greek, cynics Petersen and van Kooten, Religio-Philosophical Discourses in the Mediterranean World: From Plato, through Jesus, to Late Antiquity (2017) 206
hellenistic philosophy, ethics of Long, From Epicurus to Epictetus Studies in Hellenistic and Roman Philosophy (2006) 8
impiety Petersen and van Kooten, Religio-Philosophical Discourses in the Mediterranean World: From Plato, through Jesus, to Late Antiquity (2017) 206
isles of the blest Petersen and van Kooten, Religio-Philosophical Discourses in the Mediterranean World: From Plato, through Jesus, to Late Antiquity (2017) 206
johnstone, steven Wolfsdorf, Early Greek Ethics (2020) 254
justice (dikē), in xenophon Wolfsdorf, Early Greek Ethics (2020) 418
moral / morality, duty Petersen and van Kooten, Religio-Philosophical Discourses in the Mediterranean World: From Plato, through Jesus, to Late Antiquity (2017) 206
mysteries, cults Petersen and van Kooten, Religio-Philosophical Discourses in the Mediterranean World: From Plato, through Jesus, to Late Antiquity (2017) 206
nothing in excess (mēden agan) Wolfsdorf, Early Greek Ethics (2020) 662
oenomaus Petersen and van Kooten, Religio-Philosophical Discourses in the Mediterranean World: From Plato, through Jesus, to Late Antiquity (2017) 206
passion Long, From Epicurus to Epictetus Studies in Hellenistic and Roman Philosophy (2006) 8
pederasty Wolfsdorf, Early Greek Ethics (2020) 254
philanthropia Wolfsdorf, Early Greek Ethics (2020) 417
phronēsis (wisdom, intelligence) Wolfsdorf, Early Greek Ethics (2020) 417
plato Long, From Epicurus to Epictetus Studies in Hellenistic and Roman Philosophy (2006) 8
pleasure Long, From Epicurus to Epictetus Studies in Hellenistic and Roman Philosophy (2006) 8
poetry, critias and Wolfsdorf, Early Greek Ethics (2020) 254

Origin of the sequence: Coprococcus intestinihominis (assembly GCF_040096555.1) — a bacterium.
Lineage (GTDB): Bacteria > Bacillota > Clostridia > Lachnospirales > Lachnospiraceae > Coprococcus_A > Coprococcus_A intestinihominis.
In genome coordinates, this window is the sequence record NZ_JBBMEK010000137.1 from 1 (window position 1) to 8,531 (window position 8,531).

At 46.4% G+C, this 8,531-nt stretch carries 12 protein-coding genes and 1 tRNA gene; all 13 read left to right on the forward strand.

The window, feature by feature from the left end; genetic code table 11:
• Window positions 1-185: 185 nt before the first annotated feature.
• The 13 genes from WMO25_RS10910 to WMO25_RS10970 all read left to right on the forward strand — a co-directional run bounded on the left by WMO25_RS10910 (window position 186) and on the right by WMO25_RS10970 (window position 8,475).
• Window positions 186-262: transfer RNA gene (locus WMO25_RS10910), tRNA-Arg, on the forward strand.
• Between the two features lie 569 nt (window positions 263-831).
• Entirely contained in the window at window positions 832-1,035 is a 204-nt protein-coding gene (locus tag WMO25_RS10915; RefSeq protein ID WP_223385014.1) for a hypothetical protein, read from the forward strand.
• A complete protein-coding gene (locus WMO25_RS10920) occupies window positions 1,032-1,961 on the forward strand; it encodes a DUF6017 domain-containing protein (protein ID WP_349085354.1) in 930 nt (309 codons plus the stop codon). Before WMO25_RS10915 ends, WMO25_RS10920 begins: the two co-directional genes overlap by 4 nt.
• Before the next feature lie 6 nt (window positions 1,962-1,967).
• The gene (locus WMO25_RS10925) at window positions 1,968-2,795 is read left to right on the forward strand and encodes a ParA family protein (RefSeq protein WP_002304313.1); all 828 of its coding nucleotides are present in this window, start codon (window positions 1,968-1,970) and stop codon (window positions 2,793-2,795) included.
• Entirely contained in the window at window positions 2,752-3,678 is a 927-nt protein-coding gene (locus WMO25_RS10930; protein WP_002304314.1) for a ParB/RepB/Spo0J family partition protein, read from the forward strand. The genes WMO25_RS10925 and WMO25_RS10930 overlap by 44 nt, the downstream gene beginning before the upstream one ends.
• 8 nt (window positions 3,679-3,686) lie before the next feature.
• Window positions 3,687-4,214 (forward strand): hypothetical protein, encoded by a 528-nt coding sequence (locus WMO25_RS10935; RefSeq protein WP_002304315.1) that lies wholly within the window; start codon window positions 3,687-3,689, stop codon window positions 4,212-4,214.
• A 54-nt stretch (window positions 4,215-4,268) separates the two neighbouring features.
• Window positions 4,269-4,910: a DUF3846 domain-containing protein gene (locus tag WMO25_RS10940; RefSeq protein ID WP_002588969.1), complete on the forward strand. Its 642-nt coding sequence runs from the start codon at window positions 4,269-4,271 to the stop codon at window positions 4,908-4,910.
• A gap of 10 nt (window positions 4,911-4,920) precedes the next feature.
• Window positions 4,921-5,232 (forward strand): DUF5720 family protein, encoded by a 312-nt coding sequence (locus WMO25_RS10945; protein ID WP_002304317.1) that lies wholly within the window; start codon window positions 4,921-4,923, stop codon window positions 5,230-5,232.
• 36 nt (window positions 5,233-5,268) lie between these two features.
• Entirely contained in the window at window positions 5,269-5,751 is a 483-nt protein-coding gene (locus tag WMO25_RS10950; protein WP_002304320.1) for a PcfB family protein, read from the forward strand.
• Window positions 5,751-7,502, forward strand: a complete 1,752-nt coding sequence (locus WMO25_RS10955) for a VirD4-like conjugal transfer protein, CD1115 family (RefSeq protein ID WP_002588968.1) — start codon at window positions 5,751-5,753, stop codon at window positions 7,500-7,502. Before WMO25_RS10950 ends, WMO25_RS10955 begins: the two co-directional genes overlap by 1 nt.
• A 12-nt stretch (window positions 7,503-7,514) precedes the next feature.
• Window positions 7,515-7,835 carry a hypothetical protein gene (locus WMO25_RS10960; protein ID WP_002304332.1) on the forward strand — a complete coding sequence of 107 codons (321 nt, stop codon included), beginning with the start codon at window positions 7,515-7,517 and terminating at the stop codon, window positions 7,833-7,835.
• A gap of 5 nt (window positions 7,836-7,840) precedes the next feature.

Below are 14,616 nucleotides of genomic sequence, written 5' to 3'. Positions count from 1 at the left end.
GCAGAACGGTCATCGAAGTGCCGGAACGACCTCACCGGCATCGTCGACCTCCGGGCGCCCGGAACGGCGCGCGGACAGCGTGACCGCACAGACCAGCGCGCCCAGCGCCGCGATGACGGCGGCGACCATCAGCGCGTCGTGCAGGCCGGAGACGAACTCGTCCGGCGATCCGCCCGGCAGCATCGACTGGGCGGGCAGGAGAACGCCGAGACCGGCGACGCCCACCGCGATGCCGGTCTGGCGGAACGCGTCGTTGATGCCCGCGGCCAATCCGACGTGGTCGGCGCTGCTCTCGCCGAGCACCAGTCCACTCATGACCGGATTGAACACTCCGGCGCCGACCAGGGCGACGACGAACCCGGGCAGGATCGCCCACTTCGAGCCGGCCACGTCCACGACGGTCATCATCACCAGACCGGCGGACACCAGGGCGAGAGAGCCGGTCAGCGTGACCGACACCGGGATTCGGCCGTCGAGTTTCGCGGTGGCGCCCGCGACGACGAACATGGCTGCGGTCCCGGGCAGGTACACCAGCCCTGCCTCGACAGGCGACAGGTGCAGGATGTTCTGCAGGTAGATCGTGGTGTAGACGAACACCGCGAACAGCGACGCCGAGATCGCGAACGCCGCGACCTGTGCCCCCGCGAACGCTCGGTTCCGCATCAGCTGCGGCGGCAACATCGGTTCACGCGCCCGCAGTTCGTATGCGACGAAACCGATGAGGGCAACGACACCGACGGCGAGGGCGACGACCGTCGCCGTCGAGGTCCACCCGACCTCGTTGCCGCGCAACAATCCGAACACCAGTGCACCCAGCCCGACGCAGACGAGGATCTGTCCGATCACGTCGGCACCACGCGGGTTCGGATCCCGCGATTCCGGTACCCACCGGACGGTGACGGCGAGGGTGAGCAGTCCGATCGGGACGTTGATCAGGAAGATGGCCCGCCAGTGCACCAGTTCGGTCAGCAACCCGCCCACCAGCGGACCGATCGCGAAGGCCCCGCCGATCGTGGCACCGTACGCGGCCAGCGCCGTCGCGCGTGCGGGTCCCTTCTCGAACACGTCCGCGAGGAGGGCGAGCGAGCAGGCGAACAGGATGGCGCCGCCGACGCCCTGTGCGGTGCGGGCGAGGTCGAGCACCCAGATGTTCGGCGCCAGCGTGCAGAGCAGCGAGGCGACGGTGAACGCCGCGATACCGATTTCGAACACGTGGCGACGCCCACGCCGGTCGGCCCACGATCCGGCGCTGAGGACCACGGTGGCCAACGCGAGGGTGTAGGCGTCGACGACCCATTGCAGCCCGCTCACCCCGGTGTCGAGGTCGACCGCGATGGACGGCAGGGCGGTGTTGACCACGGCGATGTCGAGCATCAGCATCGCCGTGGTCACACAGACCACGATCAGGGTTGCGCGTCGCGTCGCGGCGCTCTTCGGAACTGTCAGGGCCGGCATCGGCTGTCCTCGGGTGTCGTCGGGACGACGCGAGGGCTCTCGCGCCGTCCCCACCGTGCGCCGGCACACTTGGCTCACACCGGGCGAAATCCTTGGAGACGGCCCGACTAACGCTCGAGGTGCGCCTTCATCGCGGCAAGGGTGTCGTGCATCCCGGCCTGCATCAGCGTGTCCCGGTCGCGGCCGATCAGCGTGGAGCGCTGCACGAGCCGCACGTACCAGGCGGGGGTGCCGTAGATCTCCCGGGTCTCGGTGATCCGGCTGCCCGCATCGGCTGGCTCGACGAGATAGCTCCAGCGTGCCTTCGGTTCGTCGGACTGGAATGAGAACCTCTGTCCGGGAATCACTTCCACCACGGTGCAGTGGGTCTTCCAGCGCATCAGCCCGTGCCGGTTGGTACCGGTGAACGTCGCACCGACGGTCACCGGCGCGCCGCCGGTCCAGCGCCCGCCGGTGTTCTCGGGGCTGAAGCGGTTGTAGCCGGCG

poverty, of socrates Wolfsdorf, Early Greek Ethics (2020) 181
practice (askēsis, meletē), in cynic thought Wolfsdorf, Early Greek Ethics (2020) 662
practice (askēsis, meletē), in socratic thought Wolfsdorf, Early Greek Ethics (2020) 418
pythian oracle Petersen and van Kooten, Religio-Philosophical Discourses in the Mediterranean World: From Plato, through Jesus, to Late Antiquity (2017) 206
reason Long, From Epicurus to Epictetus Studies in Hellenistic and Roman Philosophy (2006) 8
religious, acts Petersen and van Kooten, Religio-Philosophical Discourses in the Mediterranean World: From Plato, through Jesus, to Late Antiquity (2017) 206
rule Long, From Epicurus to Epictetus Studies in Hellenistic and Roman Philosophy (2006) 8
sacrifices Petersen and van Kooten, Religio-Philosophical Discourses in the Mediterranean World: From Plato, through Jesus, to Late Antiquity (2017) 206
self, concepts of Long, From Epicurus to Epictetus Studies in Hellenistic and Roman Philosophy (2006) 8
self-mastery/self-restraint (enkrateia), in xenophon Wolfsdorf, Early Greek Ethics (2020) 417, 418
self-mastery Long, From Epicurus to Epictetus Studies in Hellenistic and Roman Philosophy (2006) 8
self-sufficiency (autarkeia), cynic Wolfsdorf, Early Greek Ethics (2020) 662
self-sufficiency (autarkeia) Wolfsdorf, Early Greek Ethics (2020) 418
socrates, and critias Wolfsdorf, Early Greek Ethics (2020) 254
socrates, asceticism Wolfsdorf, Early Greek Ethics (2020) 662